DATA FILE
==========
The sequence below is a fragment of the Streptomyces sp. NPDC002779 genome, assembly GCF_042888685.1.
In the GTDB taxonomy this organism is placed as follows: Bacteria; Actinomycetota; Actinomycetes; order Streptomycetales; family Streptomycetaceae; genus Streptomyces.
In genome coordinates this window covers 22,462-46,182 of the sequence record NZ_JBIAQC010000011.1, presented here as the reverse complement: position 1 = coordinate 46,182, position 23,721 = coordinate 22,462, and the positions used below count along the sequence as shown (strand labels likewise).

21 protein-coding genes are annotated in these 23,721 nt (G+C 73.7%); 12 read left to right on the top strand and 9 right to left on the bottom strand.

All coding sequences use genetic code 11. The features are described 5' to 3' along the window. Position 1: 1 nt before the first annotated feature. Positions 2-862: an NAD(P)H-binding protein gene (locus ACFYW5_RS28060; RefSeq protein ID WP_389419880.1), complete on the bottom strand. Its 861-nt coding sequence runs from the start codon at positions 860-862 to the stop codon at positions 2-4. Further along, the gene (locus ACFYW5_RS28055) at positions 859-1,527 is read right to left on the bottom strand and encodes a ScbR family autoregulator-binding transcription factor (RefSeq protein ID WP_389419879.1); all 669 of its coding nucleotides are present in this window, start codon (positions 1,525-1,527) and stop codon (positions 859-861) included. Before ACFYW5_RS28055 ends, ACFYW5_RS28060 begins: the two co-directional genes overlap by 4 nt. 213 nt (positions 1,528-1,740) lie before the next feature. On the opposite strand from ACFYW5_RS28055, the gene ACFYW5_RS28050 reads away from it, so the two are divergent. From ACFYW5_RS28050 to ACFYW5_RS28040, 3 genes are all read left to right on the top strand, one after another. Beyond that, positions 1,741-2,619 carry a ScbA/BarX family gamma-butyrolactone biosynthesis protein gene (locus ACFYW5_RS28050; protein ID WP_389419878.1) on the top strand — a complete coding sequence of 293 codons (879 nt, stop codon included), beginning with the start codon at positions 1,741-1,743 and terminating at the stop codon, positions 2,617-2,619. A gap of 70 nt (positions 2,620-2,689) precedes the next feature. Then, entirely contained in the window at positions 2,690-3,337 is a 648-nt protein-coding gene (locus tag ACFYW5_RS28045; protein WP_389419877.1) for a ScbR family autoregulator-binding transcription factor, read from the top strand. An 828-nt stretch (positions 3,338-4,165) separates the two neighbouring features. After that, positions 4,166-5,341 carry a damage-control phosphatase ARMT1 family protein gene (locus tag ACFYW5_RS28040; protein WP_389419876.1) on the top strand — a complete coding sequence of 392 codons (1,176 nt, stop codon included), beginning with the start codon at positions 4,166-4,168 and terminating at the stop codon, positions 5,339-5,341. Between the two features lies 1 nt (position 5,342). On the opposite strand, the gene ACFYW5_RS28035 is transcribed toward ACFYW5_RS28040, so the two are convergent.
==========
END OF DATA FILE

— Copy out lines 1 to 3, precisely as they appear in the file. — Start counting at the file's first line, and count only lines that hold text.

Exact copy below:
The sequence below is a fragment of the Streptomyces sp. NPDC002779 genome, assembly GCF_042888685.1.
In the GTDB taxonomy this organism is placed as follows: Bacteria; Actinomycetota; Actinomycetes; order Streptomycetales; family Streptomycetaceae; genus Streptomyces.
In genome coordinates this window covers 22,462-46,182 of the sequence record NZ_JBIAQC010000011.1, presented here as the reverse complement: position 1 = coordinate 46,182, position 23,721 = coordinate 22,462, and the positions used below count along the sequence as shown (strand labels likewise).